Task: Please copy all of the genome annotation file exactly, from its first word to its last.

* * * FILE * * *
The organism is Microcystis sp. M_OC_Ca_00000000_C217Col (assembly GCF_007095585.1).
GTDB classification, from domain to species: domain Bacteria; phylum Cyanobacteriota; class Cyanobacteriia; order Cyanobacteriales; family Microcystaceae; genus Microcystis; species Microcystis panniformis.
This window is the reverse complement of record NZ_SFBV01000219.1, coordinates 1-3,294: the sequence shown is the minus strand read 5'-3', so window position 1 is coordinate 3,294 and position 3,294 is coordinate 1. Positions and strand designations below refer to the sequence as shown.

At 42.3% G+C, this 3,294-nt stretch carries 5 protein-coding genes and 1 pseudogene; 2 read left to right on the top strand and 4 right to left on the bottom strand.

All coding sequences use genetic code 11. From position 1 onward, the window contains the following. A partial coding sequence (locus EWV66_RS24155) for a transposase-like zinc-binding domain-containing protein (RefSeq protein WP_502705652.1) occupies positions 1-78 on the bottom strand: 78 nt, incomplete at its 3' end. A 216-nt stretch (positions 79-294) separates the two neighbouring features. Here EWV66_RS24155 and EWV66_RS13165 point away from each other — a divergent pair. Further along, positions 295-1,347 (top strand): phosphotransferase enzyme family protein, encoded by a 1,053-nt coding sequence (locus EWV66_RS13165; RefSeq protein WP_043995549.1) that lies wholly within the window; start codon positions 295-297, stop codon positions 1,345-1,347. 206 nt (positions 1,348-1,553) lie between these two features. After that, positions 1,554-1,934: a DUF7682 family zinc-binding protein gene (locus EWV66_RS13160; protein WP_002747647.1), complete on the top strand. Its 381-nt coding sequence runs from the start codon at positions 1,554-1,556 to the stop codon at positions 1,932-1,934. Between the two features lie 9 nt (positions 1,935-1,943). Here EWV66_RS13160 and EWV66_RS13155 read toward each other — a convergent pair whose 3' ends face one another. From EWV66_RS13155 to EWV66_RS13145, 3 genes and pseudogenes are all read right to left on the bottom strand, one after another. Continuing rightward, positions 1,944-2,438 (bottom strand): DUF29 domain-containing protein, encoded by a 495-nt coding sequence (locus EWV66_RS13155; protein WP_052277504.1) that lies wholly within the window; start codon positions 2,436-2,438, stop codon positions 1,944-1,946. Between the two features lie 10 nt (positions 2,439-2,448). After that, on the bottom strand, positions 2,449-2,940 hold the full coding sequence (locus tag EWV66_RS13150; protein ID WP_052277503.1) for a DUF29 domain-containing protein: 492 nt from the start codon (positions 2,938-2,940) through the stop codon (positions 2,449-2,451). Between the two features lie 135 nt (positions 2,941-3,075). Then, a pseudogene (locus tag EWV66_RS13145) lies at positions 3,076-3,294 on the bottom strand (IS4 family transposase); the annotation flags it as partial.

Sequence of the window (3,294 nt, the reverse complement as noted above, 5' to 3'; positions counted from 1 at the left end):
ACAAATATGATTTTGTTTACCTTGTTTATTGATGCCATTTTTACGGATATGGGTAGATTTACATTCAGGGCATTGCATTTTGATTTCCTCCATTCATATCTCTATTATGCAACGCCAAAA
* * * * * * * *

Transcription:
The organism is Microcystis sp. M_OC_Ca_00000000_C217Col (assembly GCF_007095585.1).
GTDB classification, from domain to species: domain Bacteria; phylum Cyanobacteriota; class Cyanobacteriia; order Cyanobacteriales; family Microcystaceae; genus Microcystis; species Microcystis panniformis.
This window is the reverse complement of record NZ_SFBV01000219.1, coordinates 1-3,294: the sequence shown is the minus strand read 5'-3', so window position 1 is coordinate 3,294 and position 3,294 is coordinate 1. Positions and strand designations below refer to the sequence as shown.

At 42.3% G+C, this 3,294-nt stretch carries 5 protein-coding genes and 1 pseudogene; 2 read left to right on the top strand and 4 right to left on the bottom strand.

All coding sequences use genetic code 11. From position 1 onward, the window contains the following. A partial coding sequence (locus EWV66_RS24155) for a transposase-like zinc-binding domain-containing protein (RefSeq protein WP_502705652.1) occupies positions 1-78 on the bottom strand: 78 nt, incomplete at its 3' end. A 216-nt stretch (positions 79-294) separates the two neighbouring features. Here EWV66_RS24155 and EWV66_RS13165 point away from each other — a divergent pair. Further along, positions 295-1,347 (top strand): phosphotransferase enzyme family protein, encoded by a 1,053-nt coding sequence (locus EWV66_RS13165; RefSeq protein WP_043995549.1) that lies wholly within the window; start codon positions 295-297, stop codon positions 1,345-1,347. 206 nt (positions 1,348-1,553) lie between these two features. After that, positions 1,554-1,934: a DUF7682 family zinc-binding protein gene (locus EWV66_RS13160; protein WP_002747647.1), complete on the top strand. Its 381-nt coding sequence runs from the start codon at positions 1,554-1,556 to the stop codon at positions 1,932-1,934. Between the two features lie 9 nt (positions 1,935-1,943). Here EWV66_RS13160 and EWV66_RS13155 read toward each other — a convergent pair whose 3' ends face one another. From EWV66_RS13155 to EWV66_RS13145, 3 genes and pseudogenes are all read right to left on the bottom strand, one after another. Continuing rightward, positions 1,944-2,438 (bottom strand): DUF29 domain-containing protein, encoded by a 495-nt coding sequence (locus EWV66_RS13155; protein WP_052277504.1) that lies wholly within the window; start codon positions 2,436-2,438, stop codon positions 1,944-1,946. Between the two features lie 10 nt (positions 2,439-2,448). After that, on the bottom strand, positions 2,449-2,940 hold the full coding sequence (locus tag EWV66_RS13150; protein ID WP_052277503.1) for a DUF29 domain-containing protein: 492 nt from the start codon (positions 2,938-2,940) through the stop codon (positions 2,449-2,451). Between the two features lie 135 nt (positions 2,941-3,075). Then, a pseudogene (locus tag EWV66_RS13145) lies at positions 3,076-3,294 on the bottom strand (IS4 family transposase); the annotation flags it as partial.

Sequence of the window (3,294 nt, the reverse complement as noted above, 5' to 3'; positions counted from 1 at the left end):
ACAAATATGATTTTGTTTACCTTGTTTATTGATGCCATTTTTACGGATATGGGTAGATTTACATTCAGGGCATTGCATTTTGATTTCCTCCATTCATATCTCTATTATGCAACGCCAAAA